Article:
Bank deposits rose during the boom of the 1920's. Dr. Rothbard points out that the boom was largely fueled by credit expansion going into time deposits, especially in New York and Chicago where the Fed's open market operations were conducted. These time deposits “were not genuine savings but merely a convenient means by which the commercial banks expanded on top of new reserves generated by open market operations,” he wrote (79). Businesspeople and others would borrow, and any borrowed money they did not need right away would be placed in an interest-bearing time deposit.
Dr. Rothbard goes on to name names. It reads like a who's who of the establishment of the time. There were connections with munitions factories which, along with the inflation, spurred us on into unnecessary involvement with World War I (which also led to a draft and the early death of many thousands of the best and brightest).
Now, in Chapter 17, “Conclusion: The Present Banking Situation and What to Do About It,” Dr. Rothbard winds the book down. Right off, he says that, after the crash of 1929, the Fed under Hoover went right to work to inflate the currency, with open market purchases and heavy loans to banks. But the public distrusted the banks, and that stonewalled the whole thing. I guess the public was a bit more sophisticated then, at least in that regard. (People were pretty naive, however, being tricked into giving up their gold, obeying a ton of rules that only made things worse, not to mention allowing freedom's arch-enemy Franklin Delano Roosevelt to imprison 110,000 law-abiding Americans of Japanese ancestry for absolutely no reason at all. Please see my Three Enemies essay on this blog where I am proud to have excoriated this evil-doer.)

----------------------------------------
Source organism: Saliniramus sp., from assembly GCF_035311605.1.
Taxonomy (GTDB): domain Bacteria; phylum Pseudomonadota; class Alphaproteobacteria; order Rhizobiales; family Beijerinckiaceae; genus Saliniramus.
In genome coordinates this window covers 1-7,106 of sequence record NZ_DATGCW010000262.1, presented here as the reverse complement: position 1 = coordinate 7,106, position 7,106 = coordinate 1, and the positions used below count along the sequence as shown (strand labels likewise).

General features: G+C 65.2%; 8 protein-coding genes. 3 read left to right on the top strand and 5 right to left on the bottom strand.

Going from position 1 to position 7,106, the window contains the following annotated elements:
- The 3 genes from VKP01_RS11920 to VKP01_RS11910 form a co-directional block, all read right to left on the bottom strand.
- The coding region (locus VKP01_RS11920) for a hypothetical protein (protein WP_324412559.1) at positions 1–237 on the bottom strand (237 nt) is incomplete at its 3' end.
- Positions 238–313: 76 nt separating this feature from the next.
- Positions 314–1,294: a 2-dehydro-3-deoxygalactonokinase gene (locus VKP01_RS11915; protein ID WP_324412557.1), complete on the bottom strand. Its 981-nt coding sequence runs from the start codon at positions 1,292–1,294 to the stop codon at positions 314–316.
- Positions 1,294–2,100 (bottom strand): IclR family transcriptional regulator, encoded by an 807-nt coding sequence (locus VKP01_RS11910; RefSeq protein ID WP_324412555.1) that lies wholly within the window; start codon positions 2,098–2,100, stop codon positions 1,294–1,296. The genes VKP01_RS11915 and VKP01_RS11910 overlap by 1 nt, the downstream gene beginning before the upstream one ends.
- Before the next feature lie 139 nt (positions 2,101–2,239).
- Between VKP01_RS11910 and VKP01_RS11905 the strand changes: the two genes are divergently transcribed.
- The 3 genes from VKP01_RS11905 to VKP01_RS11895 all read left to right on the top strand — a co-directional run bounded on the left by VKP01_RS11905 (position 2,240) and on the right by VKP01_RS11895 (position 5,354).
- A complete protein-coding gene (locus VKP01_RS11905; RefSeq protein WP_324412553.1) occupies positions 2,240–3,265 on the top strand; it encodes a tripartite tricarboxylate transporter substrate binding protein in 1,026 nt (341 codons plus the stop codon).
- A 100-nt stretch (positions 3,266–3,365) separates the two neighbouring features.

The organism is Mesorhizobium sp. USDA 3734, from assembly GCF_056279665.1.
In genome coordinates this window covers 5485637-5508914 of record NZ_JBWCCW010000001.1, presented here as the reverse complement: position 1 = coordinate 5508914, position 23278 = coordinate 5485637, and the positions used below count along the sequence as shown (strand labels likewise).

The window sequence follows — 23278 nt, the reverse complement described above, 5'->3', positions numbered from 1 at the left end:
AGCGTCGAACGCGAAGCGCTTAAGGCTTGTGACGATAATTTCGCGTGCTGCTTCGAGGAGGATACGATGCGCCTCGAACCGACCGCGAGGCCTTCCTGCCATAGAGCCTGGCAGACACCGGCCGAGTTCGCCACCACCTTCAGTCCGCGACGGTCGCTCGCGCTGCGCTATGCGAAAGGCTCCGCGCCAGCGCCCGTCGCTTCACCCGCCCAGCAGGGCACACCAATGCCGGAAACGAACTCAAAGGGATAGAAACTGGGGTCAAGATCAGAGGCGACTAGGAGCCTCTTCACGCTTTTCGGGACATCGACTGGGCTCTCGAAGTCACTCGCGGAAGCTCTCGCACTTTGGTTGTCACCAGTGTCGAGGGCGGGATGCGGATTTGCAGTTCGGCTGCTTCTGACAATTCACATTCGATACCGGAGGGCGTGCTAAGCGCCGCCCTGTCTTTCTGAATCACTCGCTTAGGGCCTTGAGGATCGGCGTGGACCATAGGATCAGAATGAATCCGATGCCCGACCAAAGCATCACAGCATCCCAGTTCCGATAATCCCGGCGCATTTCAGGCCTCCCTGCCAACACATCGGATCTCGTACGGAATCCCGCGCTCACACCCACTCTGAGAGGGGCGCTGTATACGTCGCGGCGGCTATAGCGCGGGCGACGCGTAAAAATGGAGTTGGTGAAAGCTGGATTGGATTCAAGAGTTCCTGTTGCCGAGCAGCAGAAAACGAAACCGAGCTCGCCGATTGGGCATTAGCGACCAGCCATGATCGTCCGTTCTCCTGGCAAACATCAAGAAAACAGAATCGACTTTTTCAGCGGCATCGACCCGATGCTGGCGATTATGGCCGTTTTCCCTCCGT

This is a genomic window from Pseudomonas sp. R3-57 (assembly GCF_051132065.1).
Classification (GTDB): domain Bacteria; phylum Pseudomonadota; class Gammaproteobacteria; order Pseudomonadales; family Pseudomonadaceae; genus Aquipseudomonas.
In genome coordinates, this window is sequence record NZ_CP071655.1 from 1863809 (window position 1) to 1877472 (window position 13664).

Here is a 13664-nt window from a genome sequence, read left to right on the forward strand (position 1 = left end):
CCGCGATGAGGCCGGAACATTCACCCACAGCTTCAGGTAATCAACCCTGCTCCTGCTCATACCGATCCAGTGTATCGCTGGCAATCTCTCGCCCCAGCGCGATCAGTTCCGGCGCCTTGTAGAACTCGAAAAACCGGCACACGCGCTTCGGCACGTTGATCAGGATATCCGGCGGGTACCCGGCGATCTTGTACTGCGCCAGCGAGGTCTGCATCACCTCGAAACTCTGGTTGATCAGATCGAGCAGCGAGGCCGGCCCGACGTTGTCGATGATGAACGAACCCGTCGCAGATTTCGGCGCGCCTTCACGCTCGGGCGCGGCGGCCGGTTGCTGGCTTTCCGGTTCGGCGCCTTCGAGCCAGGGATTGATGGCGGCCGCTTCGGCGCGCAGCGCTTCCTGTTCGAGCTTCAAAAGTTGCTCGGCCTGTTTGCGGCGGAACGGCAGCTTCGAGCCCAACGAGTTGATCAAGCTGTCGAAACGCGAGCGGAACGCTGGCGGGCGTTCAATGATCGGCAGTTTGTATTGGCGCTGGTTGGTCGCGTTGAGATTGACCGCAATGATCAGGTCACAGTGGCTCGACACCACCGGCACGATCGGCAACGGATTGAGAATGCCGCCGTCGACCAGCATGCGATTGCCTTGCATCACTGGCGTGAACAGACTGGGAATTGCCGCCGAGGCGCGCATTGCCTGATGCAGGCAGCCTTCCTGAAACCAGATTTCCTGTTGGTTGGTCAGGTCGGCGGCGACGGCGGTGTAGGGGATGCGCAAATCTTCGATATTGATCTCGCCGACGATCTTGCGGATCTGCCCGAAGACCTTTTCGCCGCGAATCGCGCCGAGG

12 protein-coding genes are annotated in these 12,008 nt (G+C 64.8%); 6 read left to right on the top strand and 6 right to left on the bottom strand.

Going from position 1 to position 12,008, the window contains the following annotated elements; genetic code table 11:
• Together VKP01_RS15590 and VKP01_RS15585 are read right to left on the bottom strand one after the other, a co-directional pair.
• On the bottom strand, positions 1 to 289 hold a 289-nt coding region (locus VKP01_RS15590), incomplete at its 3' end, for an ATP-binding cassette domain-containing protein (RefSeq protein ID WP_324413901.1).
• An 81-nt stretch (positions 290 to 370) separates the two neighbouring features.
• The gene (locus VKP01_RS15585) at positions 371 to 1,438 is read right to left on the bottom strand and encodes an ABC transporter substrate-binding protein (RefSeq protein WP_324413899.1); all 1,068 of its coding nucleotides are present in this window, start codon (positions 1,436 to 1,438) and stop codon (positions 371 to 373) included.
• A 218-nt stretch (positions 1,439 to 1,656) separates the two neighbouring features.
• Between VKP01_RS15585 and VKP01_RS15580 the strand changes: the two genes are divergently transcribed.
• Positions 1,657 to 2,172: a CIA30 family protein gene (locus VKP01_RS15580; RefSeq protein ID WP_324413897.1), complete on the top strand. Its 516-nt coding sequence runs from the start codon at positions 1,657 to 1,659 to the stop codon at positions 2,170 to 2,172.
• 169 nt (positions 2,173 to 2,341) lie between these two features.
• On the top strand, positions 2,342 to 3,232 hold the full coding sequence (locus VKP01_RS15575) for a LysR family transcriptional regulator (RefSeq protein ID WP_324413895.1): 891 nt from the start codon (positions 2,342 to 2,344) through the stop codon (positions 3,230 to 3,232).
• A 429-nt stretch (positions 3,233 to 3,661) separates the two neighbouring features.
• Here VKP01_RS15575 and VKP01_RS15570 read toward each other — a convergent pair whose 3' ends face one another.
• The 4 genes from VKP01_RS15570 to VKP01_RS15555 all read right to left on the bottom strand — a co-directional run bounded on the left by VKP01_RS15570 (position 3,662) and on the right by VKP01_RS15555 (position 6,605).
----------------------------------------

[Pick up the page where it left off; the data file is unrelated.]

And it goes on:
Another evil thing the Roosevelt administration did (the list seems to go on forever; you would think they were trying to stamp out prosperity and individualism forever) was to take the country off the domestic gold standard. Internationally, we were still on the gold standard, albeit with a debased dollar. Americans' gold was taken away (“borrowed,” but of course it was never given back). The Federal Deposit Insurance Corporation guaranteed bank deposits and that calmed the fear of bank runs. It still does. If your bank goes belly-up, the FDIC will refund your money (80). That seems good, but it is only one bright spot in an otherwise dark picture. Individuals are, quite honestly, screwed by the system no matter what they do.
What galls me the most is that most people do not even know it! One of these years, I will have to write about the school system...
All of this is one thing that prolonged the Great Depression. Another equally important factor was President Herbert Hoover's economic interventions followed by President Roosevelt's, the latter magnifying the former's regimentation of the economy. The Depression went on and on. Dr. Rothbard's very brief list of what they did (81) reads like a brief rundown of what the Bush and Obama administrations are trying to do now, and the results will be no better.
After World War II – Dr. Rothbard mentions international monetary policy as a big reason for the United States to enter (82) – there was a turn of events in Europe. Some countries wised up and turned to hard money and free market principles, leaving the U.S. as the most inflationary power. Gold flowed out of the country into the hands of Europeans (83).